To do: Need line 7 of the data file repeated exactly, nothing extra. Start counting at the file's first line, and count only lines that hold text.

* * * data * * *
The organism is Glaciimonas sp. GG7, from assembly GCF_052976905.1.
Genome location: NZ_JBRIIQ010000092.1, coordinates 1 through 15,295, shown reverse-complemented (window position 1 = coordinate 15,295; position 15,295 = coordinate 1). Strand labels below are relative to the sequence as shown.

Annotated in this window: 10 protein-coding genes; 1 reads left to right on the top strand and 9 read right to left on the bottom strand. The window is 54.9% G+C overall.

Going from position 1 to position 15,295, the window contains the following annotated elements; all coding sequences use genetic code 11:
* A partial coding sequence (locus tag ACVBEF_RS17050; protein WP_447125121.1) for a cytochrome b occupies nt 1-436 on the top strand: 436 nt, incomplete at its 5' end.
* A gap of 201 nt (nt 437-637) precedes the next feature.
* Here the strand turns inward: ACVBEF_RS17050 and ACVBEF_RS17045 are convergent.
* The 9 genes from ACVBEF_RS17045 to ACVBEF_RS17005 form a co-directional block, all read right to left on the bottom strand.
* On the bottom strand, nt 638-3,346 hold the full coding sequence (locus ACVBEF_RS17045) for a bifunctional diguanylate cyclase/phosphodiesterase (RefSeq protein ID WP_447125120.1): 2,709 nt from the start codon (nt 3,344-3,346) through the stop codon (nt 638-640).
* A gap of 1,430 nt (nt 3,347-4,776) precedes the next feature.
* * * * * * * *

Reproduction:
* Here the strand turns inward: ACVBEF_RS17050 and ACVBEF_RS17045 are convergent.